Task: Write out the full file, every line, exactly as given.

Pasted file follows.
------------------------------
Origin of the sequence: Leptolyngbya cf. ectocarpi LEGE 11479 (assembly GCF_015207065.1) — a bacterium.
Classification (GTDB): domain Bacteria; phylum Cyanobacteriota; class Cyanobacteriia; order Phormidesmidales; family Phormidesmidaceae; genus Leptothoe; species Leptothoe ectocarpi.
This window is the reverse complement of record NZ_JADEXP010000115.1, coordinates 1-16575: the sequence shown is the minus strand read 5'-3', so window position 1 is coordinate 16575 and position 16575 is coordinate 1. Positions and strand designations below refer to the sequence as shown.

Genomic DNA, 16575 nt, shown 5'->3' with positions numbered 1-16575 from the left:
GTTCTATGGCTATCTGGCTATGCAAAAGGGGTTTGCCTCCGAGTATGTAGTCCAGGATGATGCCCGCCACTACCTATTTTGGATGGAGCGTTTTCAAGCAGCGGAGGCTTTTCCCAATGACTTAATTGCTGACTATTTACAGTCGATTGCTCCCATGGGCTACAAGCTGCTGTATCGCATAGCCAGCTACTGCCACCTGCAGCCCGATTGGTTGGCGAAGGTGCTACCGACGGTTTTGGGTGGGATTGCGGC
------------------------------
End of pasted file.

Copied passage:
Origin of the sequence: Leptolyngbya cf. ectocarpi LEGE 11479 (assembly GCF_015207065.1) — a bacterium.
Classification (GTDB): domain Bacteria; phylum Cyanobacteriota; class Cyanobacteriia; order Phormidesmidales; family Phormidesmidaceae; genus Leptothoe; species Leptothoe ectocarpi.
This window is the reverse complement of record NZ_JADEXP010000115.1, coordinates 1-16575: the sequence shown is the minus strand read 5'-3', so window position 1 is coordinate 16575 and position 16575 is coordinate 1. Positions and strand designations below refer to the sequence as shown.

Genomic DNA, 16575 nt, shown 5'->3' with positions numbered 1-16575 from the left:
GTTCTATGGCTATCTGGCTATGCAAAAGGGGTTTGCCTCCGAGTATGTAGTCCAGGATGATGCCCGCCACTACCTATTTTGGATGGAGCGTTTTCAAGCAGCGGAGGCTTTTCCCAATGACTTAATTGCTGACTATTTACAGTCGATTGCTCCCATGGGCTACAAGCTGCTGTATCGCATAGCCAGCTACTGCCACCTGCAGCCCGATTGGTTGGCGAAGGTGCTACCGACGGTTTTGGGTGGGATTGCGGC